It is contemplated that these fuel cells will typically operate in stacks of repeating elements. Each element contains an anode, a cathode and an electrolyte structure separating the two electrodes. In the molten carbonate cell, anode structures typically include porous sintered nickel, for instance, alloyed with chromium or cobalt for strength. The electrolyte structure, for instance, can be a porous tile of lithium aluminate filled with a molten carbonate electrolyte. The electrolyte tile should include an appropriate pore structure to permit wetting without flooding of the adjacent electrode with the electrolyte. Typical electrolyte tiles and molten carbonate salt electrolytes are presented in U.S. Pat. No. 4,115,632 to Kinoshita et al and in U.S. Pat. No. 4,251,600 to Sim et al.

Early efforts in providing cathodes for molten carbonate fuel cells have involved assembling the cell with a porous nickel plaque as the cathode. On raising the cell to operating temperature and exposing the plaque to oxygen and molten carbonate salt, the nickel cathode plate oxidizes in situ to NiO and incorporates a small percentage e.g. 2-3% of lithium. Nickel oxide (NiO) is a deficient semiconductor (P-type) that exhibits rather poor electrical conductivity. The incorporation of lithium ions within the structure has been found to provide an enormous enhancement in the P-type conductivity. However, substantial difficulties have arisen in the preparation of nickel oxide cathodes with in situ oxidation and lithiation of the sintered nickel plaque. For example, substantial cathode swelling with accompanying lithium loss from the electrolyte has made it desirable to provide alternate approaches to the preparation of porous cathodes for the molten carbonate fuel cells.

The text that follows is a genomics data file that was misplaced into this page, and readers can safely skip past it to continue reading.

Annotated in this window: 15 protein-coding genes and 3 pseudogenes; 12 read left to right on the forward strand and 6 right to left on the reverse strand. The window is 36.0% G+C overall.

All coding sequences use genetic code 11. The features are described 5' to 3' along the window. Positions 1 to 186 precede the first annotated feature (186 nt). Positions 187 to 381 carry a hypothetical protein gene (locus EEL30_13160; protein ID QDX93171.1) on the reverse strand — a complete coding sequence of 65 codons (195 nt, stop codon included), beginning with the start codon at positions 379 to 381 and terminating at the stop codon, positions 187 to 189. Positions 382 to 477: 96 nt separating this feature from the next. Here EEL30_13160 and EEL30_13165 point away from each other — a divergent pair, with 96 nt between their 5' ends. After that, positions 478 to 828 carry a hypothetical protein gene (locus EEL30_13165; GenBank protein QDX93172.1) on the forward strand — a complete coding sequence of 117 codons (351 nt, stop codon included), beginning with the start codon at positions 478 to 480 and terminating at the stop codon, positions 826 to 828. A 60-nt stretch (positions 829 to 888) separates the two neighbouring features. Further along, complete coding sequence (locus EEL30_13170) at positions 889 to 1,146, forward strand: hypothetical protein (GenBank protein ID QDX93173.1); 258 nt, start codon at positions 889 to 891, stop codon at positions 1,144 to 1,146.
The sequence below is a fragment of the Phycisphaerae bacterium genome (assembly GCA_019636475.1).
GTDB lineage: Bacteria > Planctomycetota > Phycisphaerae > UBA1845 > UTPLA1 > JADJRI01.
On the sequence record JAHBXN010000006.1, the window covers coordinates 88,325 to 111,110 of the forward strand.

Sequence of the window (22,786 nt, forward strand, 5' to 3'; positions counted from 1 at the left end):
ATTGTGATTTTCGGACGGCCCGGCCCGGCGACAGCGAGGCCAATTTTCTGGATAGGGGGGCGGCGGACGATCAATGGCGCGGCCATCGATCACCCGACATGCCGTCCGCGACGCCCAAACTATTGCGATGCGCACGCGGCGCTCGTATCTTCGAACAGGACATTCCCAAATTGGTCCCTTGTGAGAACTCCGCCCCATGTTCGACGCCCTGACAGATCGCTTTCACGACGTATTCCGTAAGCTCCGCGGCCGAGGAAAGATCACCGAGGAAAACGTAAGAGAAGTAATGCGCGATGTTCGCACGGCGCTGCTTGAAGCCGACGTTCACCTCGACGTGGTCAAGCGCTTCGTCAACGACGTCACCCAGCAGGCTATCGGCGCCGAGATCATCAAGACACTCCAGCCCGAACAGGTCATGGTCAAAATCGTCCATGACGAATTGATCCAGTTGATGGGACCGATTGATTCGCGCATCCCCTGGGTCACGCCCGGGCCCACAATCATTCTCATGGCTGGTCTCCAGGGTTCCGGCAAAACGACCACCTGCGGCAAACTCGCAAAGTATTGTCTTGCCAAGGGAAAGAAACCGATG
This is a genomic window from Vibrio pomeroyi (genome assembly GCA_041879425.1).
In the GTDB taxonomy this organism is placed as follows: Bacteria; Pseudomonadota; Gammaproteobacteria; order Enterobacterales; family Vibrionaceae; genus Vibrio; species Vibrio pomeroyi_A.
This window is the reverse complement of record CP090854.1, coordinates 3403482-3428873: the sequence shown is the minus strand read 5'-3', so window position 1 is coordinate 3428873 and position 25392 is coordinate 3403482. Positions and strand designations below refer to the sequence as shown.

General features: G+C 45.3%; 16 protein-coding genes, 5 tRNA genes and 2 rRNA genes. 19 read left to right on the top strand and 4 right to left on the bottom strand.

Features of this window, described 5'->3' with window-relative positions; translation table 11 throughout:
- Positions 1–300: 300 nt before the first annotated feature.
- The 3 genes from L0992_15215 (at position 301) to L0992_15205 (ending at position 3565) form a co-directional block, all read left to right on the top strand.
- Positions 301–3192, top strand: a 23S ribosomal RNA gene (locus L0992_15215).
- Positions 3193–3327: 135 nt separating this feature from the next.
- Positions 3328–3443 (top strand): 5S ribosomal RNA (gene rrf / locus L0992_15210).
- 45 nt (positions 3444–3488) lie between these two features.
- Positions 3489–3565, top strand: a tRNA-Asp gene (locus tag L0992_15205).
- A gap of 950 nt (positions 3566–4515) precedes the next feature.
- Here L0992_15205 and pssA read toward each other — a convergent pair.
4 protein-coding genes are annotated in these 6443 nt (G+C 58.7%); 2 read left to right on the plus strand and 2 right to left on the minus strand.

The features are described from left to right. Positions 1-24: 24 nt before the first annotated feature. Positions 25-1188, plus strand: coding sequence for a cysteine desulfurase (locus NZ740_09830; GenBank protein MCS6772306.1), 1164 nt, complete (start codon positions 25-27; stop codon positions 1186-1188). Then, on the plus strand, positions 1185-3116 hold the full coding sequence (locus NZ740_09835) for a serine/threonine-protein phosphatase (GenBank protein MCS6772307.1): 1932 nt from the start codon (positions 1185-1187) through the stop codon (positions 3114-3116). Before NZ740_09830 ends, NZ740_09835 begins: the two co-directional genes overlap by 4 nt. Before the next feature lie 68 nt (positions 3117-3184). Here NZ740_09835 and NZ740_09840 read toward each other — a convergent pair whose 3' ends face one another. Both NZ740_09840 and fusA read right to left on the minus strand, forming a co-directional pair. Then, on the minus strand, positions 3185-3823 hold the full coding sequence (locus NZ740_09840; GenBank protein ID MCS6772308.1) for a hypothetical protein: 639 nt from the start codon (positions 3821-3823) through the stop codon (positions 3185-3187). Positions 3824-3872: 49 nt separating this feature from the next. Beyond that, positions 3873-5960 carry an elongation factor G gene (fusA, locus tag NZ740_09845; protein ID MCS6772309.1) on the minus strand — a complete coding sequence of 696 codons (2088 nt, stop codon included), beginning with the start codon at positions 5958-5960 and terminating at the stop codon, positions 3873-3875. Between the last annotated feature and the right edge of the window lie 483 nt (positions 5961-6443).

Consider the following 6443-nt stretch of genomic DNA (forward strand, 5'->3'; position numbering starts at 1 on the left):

SUMMARY OF THE INVENTION

In view of the above, it is an object of the present invention to provide a method of preparing a porous plaque of oxide material having a bimodal porosity.

It also is an object to provide a method of preparing a porous sintered lithiated nickel oxide plaque ready for assembling within a fuel cell employing a molten carbonate electrolyte.

It is a further object to provide a porous nickel oxide electrode for use as a cathode within a molten carbonate fuel cell in which the cathode includes a bimodal porosity characterized by a first pore size sufficiently small to retain molten carbonate in contact with nickel oxide surfaces and a second pore size sufficiently large to permit oxidant and gas flow into the electrode for contact with the electrolyte wetted surfaces.

It is a further object of the present invention to provide a method of preparing a porous nickel oxide electrode containing a small portion of lithium ions to enhance electrical conductivity in which the porous electrode includes a structural porosity between agglomerate particles and a microstructure of porosity within the agglomerates between much finer nickel oxide particles.

In accordance with the present invention, a method is presented for preparing a sintered oxide plaque having a bimodal porosity for use as a substrate with sufficiently large pores for admitting gas flow and sufficiently small pores for providing high surface area. The method comprises providing a finely divided particulate oxide material which is blended with a binder to form a solid mass. The mass is comminuted into agglomerates of particle size substantially larger than that of the finely divided oxide material. The agglomerates are formed into a porous cohesive plaque and the plaque sintered to obtain a structure characterized by bimodal porosity.